Milonguero style

This is a close-embrace style Ideal for crowded dance floors, it is danced chest-to-chest, knees relaxed, back straight, with the partners leaning - or appearing to lean - slightly toward each other to allow space for the feet to move. The center line of the leader's and follower's spines are directly in front of each other, requiring that each dancer turn their head to their left slightly to find space over their partner's right shoulder. The follower's left arm reaches directly up over the leader's shoulder without resting any body weight on the leader's shoulder. The leader's left hand and the follower's right hand clasp in the same manner as other styles of Argentine Tango, with elbows pointed down (contrasting with elbows up and pointed back as in ballroom tango), with little or no pressure applied by the arms or hands. The leader's right arm is held high across the follower's shoulder blades to help facilitate the upper chest connection, to avoid pulling the follower's lower torso and hips in toward the leader, thus allowing more flexibility of movement in the mid and lower spine and better extension of the follower's legs. In the case of followers that are not tall enough to place their head over the leader's shoulder, it is recommended that the follower's head be turned to the right and touch the left side of the head to the leader's chest, and the follower's left arm may wrap around the outside right arm (although this is generally not preferred as it limits the leader's flexibility of movement, and is a danger on crowded dance floors to have the follower's elbow sticking out). It is generally not recommended for a leader to dance milonguero style with a follower that is too tall for the leader to see over the follower's shoulder since it would be very difficult to navigate around the dance floor.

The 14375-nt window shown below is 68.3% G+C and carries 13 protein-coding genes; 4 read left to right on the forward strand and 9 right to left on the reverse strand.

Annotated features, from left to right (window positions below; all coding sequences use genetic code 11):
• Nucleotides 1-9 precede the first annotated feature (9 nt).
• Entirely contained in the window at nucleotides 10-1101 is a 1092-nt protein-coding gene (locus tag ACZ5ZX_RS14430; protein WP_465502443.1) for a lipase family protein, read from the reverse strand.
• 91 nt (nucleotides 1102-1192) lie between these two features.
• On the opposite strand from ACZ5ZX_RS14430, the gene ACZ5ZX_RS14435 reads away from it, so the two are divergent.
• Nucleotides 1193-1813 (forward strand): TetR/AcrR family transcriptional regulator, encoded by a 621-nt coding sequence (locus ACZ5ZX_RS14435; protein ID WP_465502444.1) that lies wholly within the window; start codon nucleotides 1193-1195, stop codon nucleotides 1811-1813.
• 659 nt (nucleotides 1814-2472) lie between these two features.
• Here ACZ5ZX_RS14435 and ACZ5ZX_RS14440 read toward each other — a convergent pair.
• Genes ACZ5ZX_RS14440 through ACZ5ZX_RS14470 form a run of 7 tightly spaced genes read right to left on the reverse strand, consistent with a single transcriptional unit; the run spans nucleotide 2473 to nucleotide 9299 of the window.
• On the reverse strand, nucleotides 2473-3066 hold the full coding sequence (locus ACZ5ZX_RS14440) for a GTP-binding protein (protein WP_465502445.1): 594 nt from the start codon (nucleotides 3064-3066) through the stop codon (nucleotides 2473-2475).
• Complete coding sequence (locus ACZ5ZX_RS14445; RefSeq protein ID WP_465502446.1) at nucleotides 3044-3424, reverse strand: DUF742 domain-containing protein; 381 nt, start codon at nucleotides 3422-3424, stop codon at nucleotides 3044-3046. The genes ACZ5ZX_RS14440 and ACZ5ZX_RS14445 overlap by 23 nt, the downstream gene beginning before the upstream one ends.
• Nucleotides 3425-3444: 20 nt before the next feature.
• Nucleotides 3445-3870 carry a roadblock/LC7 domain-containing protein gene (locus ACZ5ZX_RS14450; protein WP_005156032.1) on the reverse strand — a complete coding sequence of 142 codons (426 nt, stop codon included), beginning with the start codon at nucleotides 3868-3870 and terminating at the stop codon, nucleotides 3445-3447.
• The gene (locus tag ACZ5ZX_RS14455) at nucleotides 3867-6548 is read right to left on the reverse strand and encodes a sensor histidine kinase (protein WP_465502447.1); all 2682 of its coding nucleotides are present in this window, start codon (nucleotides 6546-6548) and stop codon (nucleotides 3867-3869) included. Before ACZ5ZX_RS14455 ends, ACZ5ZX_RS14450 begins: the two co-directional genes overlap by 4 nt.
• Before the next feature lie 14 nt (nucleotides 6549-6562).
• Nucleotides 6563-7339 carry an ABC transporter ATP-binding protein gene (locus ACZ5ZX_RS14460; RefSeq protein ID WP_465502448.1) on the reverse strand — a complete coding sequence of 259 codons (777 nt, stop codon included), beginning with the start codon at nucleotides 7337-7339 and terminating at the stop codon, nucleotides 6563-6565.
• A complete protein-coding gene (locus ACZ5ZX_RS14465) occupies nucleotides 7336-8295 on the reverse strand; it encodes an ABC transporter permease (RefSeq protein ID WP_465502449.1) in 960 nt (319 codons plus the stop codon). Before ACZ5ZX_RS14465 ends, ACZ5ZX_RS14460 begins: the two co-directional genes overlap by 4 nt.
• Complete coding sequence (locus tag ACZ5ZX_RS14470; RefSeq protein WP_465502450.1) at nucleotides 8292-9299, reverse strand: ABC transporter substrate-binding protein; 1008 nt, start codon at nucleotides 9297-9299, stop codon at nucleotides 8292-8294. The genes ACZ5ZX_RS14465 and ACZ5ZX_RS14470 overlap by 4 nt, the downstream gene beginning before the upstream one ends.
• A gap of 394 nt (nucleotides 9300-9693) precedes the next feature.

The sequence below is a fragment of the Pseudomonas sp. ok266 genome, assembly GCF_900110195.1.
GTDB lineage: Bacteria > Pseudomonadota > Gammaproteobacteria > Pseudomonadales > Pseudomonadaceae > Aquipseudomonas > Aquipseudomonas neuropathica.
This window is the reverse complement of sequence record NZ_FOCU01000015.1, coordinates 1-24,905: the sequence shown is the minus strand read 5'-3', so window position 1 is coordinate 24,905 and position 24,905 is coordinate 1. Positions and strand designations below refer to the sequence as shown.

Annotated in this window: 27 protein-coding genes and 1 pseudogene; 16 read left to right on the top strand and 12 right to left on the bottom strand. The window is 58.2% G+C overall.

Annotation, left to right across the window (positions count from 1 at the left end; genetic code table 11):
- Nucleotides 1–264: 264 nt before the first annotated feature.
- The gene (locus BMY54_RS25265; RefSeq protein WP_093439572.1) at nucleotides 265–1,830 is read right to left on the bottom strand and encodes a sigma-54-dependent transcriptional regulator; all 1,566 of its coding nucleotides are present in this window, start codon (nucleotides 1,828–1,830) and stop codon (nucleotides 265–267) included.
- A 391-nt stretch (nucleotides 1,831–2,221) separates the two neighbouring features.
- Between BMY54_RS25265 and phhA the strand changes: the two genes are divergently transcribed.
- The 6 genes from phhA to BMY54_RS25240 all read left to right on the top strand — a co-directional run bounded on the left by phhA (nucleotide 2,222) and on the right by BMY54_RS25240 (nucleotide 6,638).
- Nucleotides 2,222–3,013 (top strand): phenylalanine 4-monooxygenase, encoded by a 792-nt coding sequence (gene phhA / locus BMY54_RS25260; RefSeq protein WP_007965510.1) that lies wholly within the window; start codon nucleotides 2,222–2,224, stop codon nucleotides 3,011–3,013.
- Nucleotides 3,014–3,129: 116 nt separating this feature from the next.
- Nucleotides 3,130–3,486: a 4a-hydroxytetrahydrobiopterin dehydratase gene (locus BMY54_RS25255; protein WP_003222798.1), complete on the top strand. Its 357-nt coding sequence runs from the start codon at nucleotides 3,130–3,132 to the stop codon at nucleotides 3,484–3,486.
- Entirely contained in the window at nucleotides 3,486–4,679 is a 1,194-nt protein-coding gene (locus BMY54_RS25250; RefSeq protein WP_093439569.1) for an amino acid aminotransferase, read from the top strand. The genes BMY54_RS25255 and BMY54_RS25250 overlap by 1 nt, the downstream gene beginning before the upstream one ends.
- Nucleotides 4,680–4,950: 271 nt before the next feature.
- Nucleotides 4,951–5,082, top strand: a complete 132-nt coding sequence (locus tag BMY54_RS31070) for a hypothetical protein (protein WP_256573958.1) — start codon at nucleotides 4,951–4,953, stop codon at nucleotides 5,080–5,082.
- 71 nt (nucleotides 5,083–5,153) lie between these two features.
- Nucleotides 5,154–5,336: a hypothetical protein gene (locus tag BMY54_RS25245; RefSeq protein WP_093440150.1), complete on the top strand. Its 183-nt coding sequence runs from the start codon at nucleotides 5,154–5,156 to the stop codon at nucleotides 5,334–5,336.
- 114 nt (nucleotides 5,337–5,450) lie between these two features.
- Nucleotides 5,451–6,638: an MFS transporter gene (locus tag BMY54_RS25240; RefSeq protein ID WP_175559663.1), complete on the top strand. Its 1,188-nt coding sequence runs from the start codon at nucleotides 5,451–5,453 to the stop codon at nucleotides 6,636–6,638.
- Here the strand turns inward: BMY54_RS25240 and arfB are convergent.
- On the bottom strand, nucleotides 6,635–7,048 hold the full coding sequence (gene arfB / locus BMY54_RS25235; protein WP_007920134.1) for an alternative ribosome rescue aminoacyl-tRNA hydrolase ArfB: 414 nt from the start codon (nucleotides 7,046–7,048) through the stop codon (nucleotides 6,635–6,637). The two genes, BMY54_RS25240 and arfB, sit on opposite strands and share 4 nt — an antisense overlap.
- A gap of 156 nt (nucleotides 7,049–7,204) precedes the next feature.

Tango nuevo

Though widely referred to as a tango style outside of Argentina, Tango Nuevo is not considered a style of dancing tango by the founders of the movement. It refers only to the method of analysis and teaching developed through the application of the principles of dance kinesiology to Argentine Tango. In 2009, Gustavo Naveira published an essay New Tango in which he states, "There is great confusion on the question of the way of dancing the tango: call it technique, form, or style. The term tango nuevo, is used to refer to a style of dancing, which is an error. In reality, tango nuevo is everything that has happened with the tango since the 1980s.

Tango traditional

A very pure and early form of tango, on base as walking rhythmically, not on the beat but with rhythm.

Show tango

Show tango, and Tango de Escenario (stage tango) is a more theatrical form of Argentine tango developed to suit the stage. Often, show tango routines includes embellishments, acrobatics, and solo moves that would be impractical on a social dance floor. Stage tango can be partially improvised, but in order for the general choreography to fit the set stage, some parts need to be rehearsed as a set routine. Stage Tango still has to be led like it is led in all other Tango styles; otherwise the couple is missing the main ingredient of the dance, namely, the typical intimate connection; this connection becomes visible only when the leader and follower enter their roles  – whether the show is choreographed or not.